The Thomas Keller Medal for rowing legend Lipa
There was more going on at the Lucerne Rowing World Cup than just rowing. In the gap between finals races a very remarkable woman stood on the medals podium.
There was more going on at the Lucerne Rowing World Cup than just rowing. In the gap between finals races a very remarkable woman stood on the medals podium. Elisabeta Lipa of Romania was being awarded the Thomas Keller medal for 2008.
Lipa accepted the award, the highest to be awarded in rowing, speaking of the honour, without a translator in English. Accepting awards is something Lipa has become very used to during and following her remarkable rowing career. She has also become used to marking firsts on and off the water.
Lipa is the most medalled Olympic rower in history. She has rowed at six Olympic Games and achieved eight medals, five of them gold. With this Lipa has gained the rowing record for the most years between Olympic gold medals – 20 years. (Sir Steve Redgrave is next with a span of 16 years.)
Her Olympic medals also count Lipa as the first rower to win six Olympic medals (in 1996). Following the 2000 Games, Lipa extended this to be the first rower to win seven Olympic medals and she topped it off in 2004 as the first to win eight medals.
Lipa’s longevity in the sport has made her the oldest oarswoman to win Olympic gold. This came about first in 2000 at the age of 35. Lipa bettered this by racing at the Athens Olympics in 2004 at the age of 39 and also winning gold there.
By Romanian presidential decree, in 2004 Lipa was awarded the title of Police General. She was the first woman in Romania to receive this ranking and comes from a continuing career that has made her high up in the Romanian police force. That same year her sporting achievements were acknowledged outside of Romania with the Eurosport Sport Star Award.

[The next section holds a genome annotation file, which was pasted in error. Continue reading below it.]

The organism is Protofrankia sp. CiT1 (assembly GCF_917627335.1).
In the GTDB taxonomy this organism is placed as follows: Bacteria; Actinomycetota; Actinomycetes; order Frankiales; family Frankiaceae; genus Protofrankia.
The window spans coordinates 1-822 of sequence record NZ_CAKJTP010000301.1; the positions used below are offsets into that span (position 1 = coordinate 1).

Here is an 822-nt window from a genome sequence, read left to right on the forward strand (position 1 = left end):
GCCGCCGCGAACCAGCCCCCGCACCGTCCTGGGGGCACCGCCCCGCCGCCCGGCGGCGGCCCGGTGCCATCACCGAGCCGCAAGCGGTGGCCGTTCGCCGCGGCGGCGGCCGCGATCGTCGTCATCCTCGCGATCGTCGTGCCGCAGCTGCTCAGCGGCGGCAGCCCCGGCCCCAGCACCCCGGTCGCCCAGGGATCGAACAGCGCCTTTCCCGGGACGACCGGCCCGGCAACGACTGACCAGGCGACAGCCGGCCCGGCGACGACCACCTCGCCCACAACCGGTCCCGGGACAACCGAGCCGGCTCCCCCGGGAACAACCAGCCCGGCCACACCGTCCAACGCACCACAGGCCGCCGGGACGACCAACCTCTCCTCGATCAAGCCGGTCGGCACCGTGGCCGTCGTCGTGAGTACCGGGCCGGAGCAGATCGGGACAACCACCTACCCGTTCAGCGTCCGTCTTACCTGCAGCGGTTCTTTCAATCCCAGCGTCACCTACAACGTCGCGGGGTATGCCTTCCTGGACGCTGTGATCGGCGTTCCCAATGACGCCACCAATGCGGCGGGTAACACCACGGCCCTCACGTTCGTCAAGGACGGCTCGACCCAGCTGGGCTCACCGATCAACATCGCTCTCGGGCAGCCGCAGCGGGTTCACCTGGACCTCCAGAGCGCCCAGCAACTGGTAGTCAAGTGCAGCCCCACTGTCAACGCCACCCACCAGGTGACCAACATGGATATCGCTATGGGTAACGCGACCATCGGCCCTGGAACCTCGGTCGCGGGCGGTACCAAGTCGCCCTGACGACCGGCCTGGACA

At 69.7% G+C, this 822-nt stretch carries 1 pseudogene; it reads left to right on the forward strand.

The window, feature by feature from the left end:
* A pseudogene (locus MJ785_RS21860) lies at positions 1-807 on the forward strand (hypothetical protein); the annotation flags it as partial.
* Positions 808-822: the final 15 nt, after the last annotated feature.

Lipa readily admits her life is rowing. “I exist and I breathe through rowing,” said Lipa in 2003. “The rhythm of my existence is in deep accordance with the great sporting events, the World Championships and the Olympic Games.”
Lipa has retired twice in her career. The first time was following gold in the women’s eight at the 1996 Olympics then for a second time after the 2000 Sydney Olympics. Lipa had every intention of continuing on to Olympics number seven in Beijing this year, but she used her standing in Romania to put a proviso on that intention. Lipa said she would be willing to continue if the Romanian government promised to fund a six-laned Olympic standard rowing course. The course is yet to be completed. Lipa thus retired. Lipa does hope, however, that the course will be finished at a later date.
Lipa now gives back to the rowing community as a member of FISA’s athletes’ commission amongst other things.